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Sonos Connect DAC


I’m hoping someone can help me understand what is happening when Sonos Connect is connected to my preamp via optical input to my preamp, which also has a DAC. Does the optical connection bypass the DAC in the Connect? Or does the conversion happen in the Connect? I’m trying to figure out if the DAC in the preamp then does additional conversion, or if it does nothing because it is seeing an analogue signal that doesn’t need conversion?
I’m fine with the DAC in the Sonos, but the reality is my preamp has one also. I’m not sure how to think about what might be the best way to connect the devices to avoid having to go through the conversion twice (or if that even matters).

Many thanks for the education.
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Best answer by Kumar 14 June 2018, 02:31

If you have wired the Connect's optical out to the digital input of the preamp, the Connect DAC is bypassed and not in use. Alternatively, the Connect DAC can be used, by wiring the analog output to the analog inputs on the preamp; that will bypass the preamp DAC. Which way to go can be as trivial as which cable you happen to have.
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My belief would be that the DAC in your pre-amp is ignored, the digital signal is sent out via optical to the CONNECT, and it would be the CONNECT that would be taking the signal and converting it. If it was the DAC in the pre-amp, the signal in the optical cable wouldn't be digital, which it is supposed to be.
If you have wired the Connect's optical out to the digital input of the preamp, the Connect DAC is bypassed and not in use. Alternatively, the Connect DAC can be used, by wiring the analog output to the analog inputs on the preamp; that will bypass the preamp DAC. Which way to go can be as trivial as which cable you happen to have.
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If you have wired the Connect's optical out to the digital input of the preamp, the Connect DAC is bypassed and not in use. Alternatively, the Connect DAC can be used, by wiring the analog output to the analog inputs on the preamp; that will bypass the preamp DAC. Which way to go can be as trivial as which cable you happen to have.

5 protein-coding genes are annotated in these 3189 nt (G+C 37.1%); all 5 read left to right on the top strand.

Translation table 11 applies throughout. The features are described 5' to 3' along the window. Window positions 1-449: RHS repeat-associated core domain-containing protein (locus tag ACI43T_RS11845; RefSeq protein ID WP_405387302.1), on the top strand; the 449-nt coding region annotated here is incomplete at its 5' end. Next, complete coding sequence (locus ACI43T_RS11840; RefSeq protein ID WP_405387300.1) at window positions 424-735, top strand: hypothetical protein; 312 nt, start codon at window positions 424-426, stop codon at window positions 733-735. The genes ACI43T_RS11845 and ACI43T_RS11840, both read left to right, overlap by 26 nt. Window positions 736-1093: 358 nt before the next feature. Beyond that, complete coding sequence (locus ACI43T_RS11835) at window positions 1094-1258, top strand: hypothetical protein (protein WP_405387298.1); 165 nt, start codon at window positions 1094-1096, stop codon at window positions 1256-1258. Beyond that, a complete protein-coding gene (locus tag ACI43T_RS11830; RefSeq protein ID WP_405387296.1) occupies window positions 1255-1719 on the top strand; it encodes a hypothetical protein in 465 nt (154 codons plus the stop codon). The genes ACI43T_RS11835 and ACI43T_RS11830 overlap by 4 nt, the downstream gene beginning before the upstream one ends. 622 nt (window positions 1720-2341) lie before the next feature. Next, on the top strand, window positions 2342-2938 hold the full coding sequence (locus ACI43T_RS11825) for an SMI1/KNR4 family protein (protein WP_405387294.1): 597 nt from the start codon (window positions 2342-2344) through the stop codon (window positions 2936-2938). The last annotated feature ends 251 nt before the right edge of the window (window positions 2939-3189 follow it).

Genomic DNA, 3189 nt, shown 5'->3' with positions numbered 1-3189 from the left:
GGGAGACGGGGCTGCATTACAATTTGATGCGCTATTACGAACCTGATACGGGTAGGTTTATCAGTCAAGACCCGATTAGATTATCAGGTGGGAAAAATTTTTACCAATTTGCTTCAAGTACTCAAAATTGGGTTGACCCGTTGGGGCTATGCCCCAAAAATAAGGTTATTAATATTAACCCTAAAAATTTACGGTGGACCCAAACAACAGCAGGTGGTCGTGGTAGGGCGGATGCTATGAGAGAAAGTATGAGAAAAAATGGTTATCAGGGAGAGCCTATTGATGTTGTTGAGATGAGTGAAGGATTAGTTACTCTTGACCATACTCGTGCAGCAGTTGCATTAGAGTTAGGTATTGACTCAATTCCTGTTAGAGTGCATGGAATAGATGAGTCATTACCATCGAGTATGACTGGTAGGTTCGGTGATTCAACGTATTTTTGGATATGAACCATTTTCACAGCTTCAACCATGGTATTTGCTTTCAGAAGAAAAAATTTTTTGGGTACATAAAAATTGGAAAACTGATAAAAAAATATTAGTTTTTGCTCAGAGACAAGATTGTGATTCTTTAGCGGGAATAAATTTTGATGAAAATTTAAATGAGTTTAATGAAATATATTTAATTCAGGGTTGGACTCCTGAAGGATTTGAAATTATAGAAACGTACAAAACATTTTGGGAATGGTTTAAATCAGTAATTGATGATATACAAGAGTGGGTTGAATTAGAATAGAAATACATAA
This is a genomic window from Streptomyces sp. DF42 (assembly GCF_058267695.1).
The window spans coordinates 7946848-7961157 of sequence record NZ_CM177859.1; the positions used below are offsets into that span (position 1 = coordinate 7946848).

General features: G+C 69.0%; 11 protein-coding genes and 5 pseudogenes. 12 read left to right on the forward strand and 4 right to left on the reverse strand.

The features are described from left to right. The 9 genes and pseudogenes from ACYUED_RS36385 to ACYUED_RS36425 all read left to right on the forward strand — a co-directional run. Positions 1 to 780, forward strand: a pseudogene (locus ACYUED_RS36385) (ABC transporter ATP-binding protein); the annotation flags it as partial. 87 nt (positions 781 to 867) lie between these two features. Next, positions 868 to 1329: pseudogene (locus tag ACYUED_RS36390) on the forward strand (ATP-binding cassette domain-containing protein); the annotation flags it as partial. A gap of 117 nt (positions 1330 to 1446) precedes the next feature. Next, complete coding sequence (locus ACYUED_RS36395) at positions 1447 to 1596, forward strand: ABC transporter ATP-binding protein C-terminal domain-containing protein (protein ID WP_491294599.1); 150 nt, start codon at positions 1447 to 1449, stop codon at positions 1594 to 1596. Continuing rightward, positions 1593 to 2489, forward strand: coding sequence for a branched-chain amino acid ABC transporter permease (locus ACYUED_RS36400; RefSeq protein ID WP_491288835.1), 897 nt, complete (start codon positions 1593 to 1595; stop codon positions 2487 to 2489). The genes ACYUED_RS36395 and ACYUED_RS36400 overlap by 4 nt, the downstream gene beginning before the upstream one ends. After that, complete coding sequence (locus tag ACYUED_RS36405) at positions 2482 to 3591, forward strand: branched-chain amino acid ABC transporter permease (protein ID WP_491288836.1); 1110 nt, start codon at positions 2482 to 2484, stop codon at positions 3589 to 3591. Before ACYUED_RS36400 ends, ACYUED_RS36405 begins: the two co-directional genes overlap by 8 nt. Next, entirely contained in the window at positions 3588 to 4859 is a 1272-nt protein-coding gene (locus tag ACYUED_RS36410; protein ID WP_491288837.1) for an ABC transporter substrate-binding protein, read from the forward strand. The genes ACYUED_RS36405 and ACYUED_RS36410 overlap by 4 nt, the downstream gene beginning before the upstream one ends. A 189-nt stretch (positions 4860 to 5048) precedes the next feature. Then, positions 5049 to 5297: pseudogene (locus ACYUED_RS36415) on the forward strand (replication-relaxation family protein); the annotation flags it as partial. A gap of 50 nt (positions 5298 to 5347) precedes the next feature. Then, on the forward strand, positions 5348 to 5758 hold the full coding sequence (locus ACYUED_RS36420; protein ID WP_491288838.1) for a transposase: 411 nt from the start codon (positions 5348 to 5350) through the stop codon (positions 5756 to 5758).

Kumar - are you still around? Do you know if the optical digital link behaves differently then to the coax optical output? I have noticed recently that the bass and treble controls in the Sonos App alter the sound despite me using the optical digital output and external dac. This is confusing me, since I previously considered the sonos network and Connect to be acting purely as a digital cable between source and amp. But evidently the sonos equipment is doing signal processing... On the other hand, if I set it to ‘passthrough’ In advanced audio settings then the bass and treble controls in the sonos app DONT make any difference. In which case is the Sonos equipment not doing anything at all to the sound itself?
I wonder whether someone knowledgeable could educate me on these things?

All that said... I’ve been trying to hear any difference in the quality of the sound with these various settings (pass through vs variable etc) and can’t hear any difference. At the end of the day I’m trying to figure out why I feel dissatisfied with the sound coming out of my system...
Thanks all. M
Select Fixed volume. Passthrough is for using the Sonos controller to manipulate the volume in a compatible downstream receiver/amp.
I’m following! I’m in the process of setting up my connect to my Cambridge CXA60 integrated amp. Is there a difference in quality between the coax and optical connections???
No. Audiophiles will give some mumbo jumbo about them being different, but they aren't. Bits is bits, and any decent DAC takes care of the timing anyway.
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is it regards to Digital coax cable also ?
Thanks
is it regards to Digital coax cable also ?
Thanks


Yes. Also, Digital Coax (SPDIF) was designed to operate through a standard 75 Ohm video cable, like the ones that come free with DVD players. To spend more than $5 on one is throwing money away.

I know this is long past the time that the decision has been made, but I think it still worth correcting a bit of what jgatie stated. Yes, it’s true that bits are bits, so the music stream is the same whether one chooses optical or coax/SPDIF. However, that doesn’t mean that the connections are the same. John Darko, for example, states that the Connect:Amp digital coax connection is a noisy connection. And it is true that noise or interference induced through that connector could lead to a worse output through coax. I haven’t tested this for myself, and it could also be a unit defect based on his experience rather than general throughout the Connect:Amp range.

Anyway, the stream itself is the same, but that doesn’t mean the signal you end up with is the same if the Connect:Amp is pushing noise through one of the connectors.